1. This very brief comment comes from a person who has blogged on the same topic; the reader who wishes to read his full argument may google Who is this pagan catholic/christian ‘jesus’? in which he argues that the name “Jesus” is pagan and Catholic and therefore to be avoided, and that the Greek manuscripts are also pagan for using the name “Jesus.” Part of my reply was:

      Biblical Greek manuscripts are not “pagan” but Christian. All the NT was originally written in Greek. There is not one manuscript, not one word, of any Christian Scripture that was written in anything other than Greek (if you believe there was, please give me the link of a page of a non-Greek early manuscript that is not a translation from the Greek – they don’t exist!).

      “Jesus” is not from ANY Latin word, it is a transliteration from the Greek word Iesous ( ʼΙησοῦς). [Despite the rhyme] it has nothing to with the Greek god Zeus, they are totally different words in the original Greek. The Latin form is not Iesous, but Jesu.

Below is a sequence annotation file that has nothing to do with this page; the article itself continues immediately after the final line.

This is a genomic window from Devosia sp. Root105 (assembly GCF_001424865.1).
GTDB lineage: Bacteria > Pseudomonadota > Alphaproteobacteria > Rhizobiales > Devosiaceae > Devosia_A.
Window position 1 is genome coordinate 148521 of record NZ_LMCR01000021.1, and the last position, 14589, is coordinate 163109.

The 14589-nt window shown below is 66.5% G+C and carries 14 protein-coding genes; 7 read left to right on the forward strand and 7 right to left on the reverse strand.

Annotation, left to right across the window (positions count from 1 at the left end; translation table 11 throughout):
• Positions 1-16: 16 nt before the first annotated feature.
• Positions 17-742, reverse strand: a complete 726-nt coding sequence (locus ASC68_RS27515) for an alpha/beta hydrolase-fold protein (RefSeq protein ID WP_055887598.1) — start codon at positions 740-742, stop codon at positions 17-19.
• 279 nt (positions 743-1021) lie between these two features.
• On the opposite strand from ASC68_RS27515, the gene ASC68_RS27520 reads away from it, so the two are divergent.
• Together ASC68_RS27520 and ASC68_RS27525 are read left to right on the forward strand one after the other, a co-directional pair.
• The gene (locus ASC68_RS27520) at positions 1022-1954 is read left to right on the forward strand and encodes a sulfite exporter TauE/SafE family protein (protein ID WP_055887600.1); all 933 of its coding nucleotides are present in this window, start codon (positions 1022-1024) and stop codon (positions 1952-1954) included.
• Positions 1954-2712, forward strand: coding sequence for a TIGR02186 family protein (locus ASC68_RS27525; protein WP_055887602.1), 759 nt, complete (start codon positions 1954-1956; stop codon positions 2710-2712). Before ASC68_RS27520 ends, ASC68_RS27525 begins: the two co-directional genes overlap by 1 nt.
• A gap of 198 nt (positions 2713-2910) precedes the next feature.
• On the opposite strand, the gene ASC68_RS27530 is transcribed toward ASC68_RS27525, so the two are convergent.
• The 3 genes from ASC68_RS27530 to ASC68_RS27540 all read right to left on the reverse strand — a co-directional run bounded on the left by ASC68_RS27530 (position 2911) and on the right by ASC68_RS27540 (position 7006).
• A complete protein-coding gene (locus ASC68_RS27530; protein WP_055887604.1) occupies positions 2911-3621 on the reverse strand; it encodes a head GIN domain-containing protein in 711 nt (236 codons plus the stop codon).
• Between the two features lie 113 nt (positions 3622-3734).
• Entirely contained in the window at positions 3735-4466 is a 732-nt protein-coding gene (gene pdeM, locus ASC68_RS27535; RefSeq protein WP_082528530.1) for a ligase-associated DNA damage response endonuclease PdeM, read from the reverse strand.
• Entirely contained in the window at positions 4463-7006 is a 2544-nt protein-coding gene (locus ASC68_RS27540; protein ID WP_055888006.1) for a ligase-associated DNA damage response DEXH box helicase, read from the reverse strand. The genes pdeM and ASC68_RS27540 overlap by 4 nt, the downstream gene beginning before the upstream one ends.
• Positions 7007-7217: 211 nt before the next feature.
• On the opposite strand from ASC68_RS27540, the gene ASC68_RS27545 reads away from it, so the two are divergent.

In turn, Iesous is the Greek form of Yeshua, which is both Hebrew and Aramaic.

      The Catholic church did not invent the name “Jesus.” It is found on every page of the New Testament in the original. The earliest church, long before there was any pope in Rome, used the Greek form Iesous to proclaim the gospel to the gentiles. Every single book in the NT uses the Greek form, not a single one so much as mentions the Aramaic or Hebrew form.

      You then make the logical error of “guilt by association” – if the Catholic church uses the name Jesus, then anyone who uses that form of Jesus’ name must be in agreement and tainted by any teaching that the Catholic church ever comes up with. This is illogical. In fact, I could show you all manner of people who have conclusions such as yours, who teach doctrines that would make your hair stand on end. Yet it would be wrong for me to say, you are just like them in ALL doctrines….